Criminal laws

Criminal law is the body of law that defines criminal offenses, regulates the apprehension, charging, and trial of suspected persons, and fixes penalties and modes of treatment applicable to convicted offenders. Criminal law covers offences against individual’s body, property, religion, sexual offenses, cheating, forgery, robbery, Dacoity, murder, abatement etc.

Crime is defined as an act punishable by law as forbidden by statutes or injurious to public welfare (Oxford definition). Offenses are whatever is prohibited by the legislature good or bad reasons. Criminal law is violation of public law which can be punishable as per statutes defined by the governance. In criminal law the accused person gets a fair trial in accordance with the accepted principals of natural justice. Every effort has to be made to avoid delay in investigation and trail which is harmful not only with the individual involved but also to the society. A preliminary enquiry is made which precedes the trail in session’s court. Summons in the forms of notices are sent to the accused and the persons involved in the sins that are called for a fair trial. In criminal laws offenses are “bailable” and non-bailable” in nature. Offenses are also termed as Cognizable and non-cognizable in nature for defining the reasons for arrest of the criminal. Criminal trails are been executed at Session courts, Metropolitan magistrate court, Judicial magistrate and Executive magistrate courts depending upon the cognize of the offense and jurisdiction of the crime.  The Criminal code also defines the procedures fir investigation in various types of offenses along with the procedures of “Bails and Bonds”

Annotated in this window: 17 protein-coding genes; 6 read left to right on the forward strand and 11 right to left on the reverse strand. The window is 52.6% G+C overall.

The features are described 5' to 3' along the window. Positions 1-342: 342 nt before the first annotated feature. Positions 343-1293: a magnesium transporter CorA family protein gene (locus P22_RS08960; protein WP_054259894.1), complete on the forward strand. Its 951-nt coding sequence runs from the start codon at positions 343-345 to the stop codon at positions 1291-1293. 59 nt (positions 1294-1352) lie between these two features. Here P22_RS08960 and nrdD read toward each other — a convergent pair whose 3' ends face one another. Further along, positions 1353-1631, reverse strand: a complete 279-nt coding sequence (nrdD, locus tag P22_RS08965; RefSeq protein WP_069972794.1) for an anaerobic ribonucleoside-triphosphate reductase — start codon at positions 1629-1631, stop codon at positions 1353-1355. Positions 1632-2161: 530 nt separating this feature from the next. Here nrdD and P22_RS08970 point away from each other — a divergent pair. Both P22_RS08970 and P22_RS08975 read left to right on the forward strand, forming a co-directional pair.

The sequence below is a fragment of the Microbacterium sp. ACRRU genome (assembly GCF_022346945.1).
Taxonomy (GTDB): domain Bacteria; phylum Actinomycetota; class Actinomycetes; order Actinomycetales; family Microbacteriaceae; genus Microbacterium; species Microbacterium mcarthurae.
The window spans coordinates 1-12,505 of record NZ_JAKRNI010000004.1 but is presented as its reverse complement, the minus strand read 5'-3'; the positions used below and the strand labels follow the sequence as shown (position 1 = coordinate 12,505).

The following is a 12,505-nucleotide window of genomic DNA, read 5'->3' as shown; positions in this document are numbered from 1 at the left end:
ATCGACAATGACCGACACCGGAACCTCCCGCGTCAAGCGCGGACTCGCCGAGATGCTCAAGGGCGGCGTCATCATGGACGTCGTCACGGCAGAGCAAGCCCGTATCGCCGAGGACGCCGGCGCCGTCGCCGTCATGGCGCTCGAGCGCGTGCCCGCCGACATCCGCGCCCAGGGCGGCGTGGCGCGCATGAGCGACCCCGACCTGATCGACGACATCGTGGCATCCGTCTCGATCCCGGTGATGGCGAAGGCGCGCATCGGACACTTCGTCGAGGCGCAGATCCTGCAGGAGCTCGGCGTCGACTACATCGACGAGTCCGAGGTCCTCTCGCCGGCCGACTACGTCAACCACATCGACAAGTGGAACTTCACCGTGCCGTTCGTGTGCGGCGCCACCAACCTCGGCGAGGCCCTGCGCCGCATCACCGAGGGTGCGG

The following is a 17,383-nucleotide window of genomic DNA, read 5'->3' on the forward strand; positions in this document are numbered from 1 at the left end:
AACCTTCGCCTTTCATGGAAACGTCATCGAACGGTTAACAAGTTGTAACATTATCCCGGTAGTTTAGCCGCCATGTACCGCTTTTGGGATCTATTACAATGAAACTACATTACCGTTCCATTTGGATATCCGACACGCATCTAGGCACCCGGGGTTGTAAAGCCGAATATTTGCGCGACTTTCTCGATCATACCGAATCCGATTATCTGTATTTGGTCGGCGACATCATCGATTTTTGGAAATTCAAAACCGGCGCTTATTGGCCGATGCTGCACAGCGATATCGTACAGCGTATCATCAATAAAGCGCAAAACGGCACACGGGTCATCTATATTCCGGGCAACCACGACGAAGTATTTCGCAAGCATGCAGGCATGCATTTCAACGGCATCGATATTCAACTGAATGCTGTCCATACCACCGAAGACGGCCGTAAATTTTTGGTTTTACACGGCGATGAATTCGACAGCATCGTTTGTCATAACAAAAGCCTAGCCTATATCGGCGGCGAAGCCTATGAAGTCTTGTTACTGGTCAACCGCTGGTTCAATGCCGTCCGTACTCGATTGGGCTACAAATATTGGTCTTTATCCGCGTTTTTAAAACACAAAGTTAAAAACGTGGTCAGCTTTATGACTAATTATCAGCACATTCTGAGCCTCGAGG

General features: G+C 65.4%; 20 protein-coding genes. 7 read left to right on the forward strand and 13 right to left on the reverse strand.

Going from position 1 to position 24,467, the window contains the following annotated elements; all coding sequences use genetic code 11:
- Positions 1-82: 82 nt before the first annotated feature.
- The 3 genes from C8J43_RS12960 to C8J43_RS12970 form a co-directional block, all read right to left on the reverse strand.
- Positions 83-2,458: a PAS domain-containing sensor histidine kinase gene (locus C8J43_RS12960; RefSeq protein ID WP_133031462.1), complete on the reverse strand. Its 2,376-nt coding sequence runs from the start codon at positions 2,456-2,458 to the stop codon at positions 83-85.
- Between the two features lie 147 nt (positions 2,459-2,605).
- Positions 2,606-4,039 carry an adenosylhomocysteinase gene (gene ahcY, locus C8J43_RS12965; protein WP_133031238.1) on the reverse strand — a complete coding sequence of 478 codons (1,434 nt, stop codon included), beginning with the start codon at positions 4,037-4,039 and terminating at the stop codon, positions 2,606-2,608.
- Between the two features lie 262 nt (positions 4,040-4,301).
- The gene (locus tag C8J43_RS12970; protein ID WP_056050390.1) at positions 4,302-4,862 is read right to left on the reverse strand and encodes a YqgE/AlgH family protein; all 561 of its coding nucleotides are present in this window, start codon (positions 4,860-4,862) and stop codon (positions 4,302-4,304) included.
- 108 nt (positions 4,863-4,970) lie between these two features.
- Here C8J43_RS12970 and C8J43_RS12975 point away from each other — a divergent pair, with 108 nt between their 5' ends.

Intellectual property law

  • Intellectual Property (IP) law relates to the establishment and protection of intellectual creations such as inventions, designs, brands, artwork and music. These rights are established, protected, enforced and promoted through means such as patents (usually for such things as technical inventions) trademarks and logos which are the ownerships of the creator.



Cyber law

Cyber law also known as “internet law” is the area of law that regulates how electronic data can be exchanged between people and the ethical use of the internet. The Government of India has enacted an Information Technology Act 2000 (IT Act) with an objective to govern the usage of internet and create laws and guidelines on what to post and what not to.  The IT act has 13 chapters and 90 sections followed with few amendments.  The IT Act is supported by the Indian Evidence Act Reserve Bank of India Act and the Bankers Book Evidence Act which deals with the authentication of electronic records, electronics signatures and electronic evidences.

Any crime perpetrated through use computers, smartphones, internet and other related technology is covered under the IT act 2000. Cyber law too is protected by the Information technology act 2000 which provides guidelines on how to use and adhere with electronic devices and technology. The IT Act also covers punitive action  on cyber frauds, privacy, cyber-attacks malwares, etc.